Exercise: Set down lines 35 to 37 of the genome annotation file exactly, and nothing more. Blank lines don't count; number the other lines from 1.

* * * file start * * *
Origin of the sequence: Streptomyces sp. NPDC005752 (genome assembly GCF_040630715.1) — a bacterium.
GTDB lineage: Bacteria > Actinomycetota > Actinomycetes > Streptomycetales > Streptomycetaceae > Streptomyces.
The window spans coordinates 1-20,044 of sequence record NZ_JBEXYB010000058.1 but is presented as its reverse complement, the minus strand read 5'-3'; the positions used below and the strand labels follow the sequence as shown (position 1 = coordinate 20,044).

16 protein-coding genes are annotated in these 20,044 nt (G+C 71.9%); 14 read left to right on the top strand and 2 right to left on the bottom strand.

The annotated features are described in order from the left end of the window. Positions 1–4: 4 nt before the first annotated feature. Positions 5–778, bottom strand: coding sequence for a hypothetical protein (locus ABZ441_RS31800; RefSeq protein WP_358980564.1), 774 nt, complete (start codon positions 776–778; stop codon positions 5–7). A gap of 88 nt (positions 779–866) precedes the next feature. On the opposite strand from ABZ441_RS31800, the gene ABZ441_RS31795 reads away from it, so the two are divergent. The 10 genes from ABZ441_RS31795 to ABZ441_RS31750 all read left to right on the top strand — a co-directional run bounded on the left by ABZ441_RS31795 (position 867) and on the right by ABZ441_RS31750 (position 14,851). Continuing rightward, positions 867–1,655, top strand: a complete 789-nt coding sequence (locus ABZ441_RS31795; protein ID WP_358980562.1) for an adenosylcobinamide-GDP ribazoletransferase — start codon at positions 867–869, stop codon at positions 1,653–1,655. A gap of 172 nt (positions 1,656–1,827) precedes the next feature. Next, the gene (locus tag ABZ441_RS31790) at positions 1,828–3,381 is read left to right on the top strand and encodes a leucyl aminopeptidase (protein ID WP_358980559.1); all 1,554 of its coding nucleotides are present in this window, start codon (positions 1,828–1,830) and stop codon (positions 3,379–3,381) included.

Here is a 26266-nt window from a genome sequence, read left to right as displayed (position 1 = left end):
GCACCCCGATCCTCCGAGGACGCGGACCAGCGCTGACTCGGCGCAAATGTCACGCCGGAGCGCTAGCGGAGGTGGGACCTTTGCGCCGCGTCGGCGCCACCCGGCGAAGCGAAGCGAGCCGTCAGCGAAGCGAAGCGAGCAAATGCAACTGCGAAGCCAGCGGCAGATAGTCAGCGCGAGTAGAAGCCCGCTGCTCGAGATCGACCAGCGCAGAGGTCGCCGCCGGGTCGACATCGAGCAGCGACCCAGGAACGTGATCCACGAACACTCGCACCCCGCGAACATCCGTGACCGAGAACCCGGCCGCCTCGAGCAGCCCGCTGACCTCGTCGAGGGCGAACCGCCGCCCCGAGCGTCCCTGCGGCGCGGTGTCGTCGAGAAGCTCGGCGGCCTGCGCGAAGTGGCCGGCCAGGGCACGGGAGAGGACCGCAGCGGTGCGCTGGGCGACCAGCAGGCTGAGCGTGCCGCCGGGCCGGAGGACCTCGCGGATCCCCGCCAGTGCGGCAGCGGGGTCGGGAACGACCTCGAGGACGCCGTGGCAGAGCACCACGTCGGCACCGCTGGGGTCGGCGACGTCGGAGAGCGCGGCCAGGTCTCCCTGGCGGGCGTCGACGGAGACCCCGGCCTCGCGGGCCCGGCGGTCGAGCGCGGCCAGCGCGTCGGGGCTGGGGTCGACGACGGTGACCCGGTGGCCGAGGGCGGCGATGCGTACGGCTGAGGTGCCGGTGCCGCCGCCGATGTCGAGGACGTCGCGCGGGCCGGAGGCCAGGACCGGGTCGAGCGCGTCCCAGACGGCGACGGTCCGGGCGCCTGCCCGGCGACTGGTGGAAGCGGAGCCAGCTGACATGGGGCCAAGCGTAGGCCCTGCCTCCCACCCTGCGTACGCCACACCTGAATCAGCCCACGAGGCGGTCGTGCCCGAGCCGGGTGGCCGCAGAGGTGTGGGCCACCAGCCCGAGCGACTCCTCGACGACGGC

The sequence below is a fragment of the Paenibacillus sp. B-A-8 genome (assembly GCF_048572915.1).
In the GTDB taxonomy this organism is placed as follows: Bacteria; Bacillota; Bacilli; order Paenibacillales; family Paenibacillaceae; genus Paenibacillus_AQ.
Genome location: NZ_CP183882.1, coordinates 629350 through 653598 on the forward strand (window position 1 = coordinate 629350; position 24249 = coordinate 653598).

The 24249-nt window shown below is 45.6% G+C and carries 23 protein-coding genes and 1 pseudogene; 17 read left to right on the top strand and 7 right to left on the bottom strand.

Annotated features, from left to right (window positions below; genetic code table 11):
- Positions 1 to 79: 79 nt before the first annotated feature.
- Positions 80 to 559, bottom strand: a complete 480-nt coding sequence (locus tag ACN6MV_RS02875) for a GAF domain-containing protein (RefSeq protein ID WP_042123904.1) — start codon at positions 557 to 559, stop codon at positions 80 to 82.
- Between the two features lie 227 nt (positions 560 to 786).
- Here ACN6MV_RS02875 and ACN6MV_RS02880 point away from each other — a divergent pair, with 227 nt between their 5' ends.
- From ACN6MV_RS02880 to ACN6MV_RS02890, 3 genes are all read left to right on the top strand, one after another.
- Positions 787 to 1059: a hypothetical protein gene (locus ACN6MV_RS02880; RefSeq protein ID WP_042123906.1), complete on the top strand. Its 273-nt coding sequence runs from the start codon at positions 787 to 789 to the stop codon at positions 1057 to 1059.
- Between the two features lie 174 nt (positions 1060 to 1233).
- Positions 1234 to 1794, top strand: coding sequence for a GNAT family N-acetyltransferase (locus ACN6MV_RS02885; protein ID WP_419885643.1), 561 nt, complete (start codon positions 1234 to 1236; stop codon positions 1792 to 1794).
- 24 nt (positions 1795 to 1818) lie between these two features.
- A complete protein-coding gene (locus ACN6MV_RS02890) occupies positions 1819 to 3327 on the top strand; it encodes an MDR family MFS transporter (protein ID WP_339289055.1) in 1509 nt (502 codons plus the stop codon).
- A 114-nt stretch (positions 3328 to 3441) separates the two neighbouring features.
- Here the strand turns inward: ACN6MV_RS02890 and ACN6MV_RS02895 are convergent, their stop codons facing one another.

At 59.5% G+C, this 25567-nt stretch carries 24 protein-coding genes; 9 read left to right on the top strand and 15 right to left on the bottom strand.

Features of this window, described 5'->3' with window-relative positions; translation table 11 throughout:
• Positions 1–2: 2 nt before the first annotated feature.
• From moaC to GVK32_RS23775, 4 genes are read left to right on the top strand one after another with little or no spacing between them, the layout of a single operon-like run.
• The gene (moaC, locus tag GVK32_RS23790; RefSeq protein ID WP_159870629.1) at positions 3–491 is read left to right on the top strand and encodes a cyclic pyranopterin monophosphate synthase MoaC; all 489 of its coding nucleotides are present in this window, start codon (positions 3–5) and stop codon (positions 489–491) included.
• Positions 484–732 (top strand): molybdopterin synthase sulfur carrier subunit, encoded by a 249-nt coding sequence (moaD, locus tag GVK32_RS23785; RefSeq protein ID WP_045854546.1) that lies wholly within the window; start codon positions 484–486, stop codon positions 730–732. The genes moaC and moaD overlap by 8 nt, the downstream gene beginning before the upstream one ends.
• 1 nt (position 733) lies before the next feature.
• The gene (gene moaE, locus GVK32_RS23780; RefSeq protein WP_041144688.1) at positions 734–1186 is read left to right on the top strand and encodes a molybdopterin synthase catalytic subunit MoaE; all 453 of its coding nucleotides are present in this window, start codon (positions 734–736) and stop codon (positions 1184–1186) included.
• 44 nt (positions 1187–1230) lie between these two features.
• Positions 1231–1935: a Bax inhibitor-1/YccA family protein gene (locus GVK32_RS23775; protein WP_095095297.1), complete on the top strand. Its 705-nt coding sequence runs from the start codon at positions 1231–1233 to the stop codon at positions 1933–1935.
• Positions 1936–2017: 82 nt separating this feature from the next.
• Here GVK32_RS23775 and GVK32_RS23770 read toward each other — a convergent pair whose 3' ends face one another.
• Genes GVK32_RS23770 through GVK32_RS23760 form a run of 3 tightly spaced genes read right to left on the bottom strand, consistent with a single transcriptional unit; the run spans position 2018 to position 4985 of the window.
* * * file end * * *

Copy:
• Positions 1936–2017: 82 nt separating this feature from the next.
• Here GVK32_RS23775 and GVK32_RS23770 read toward each other — a convergent pair whose 3' ends face one another.
• Genes GVK32_RS23770 through GVK32_RS23760 form a run of 3 tightly spaced genes read right to left on the bottom strand, consistent with a single transcriptional unit; the run spans position 2018 to position 4985 of the window.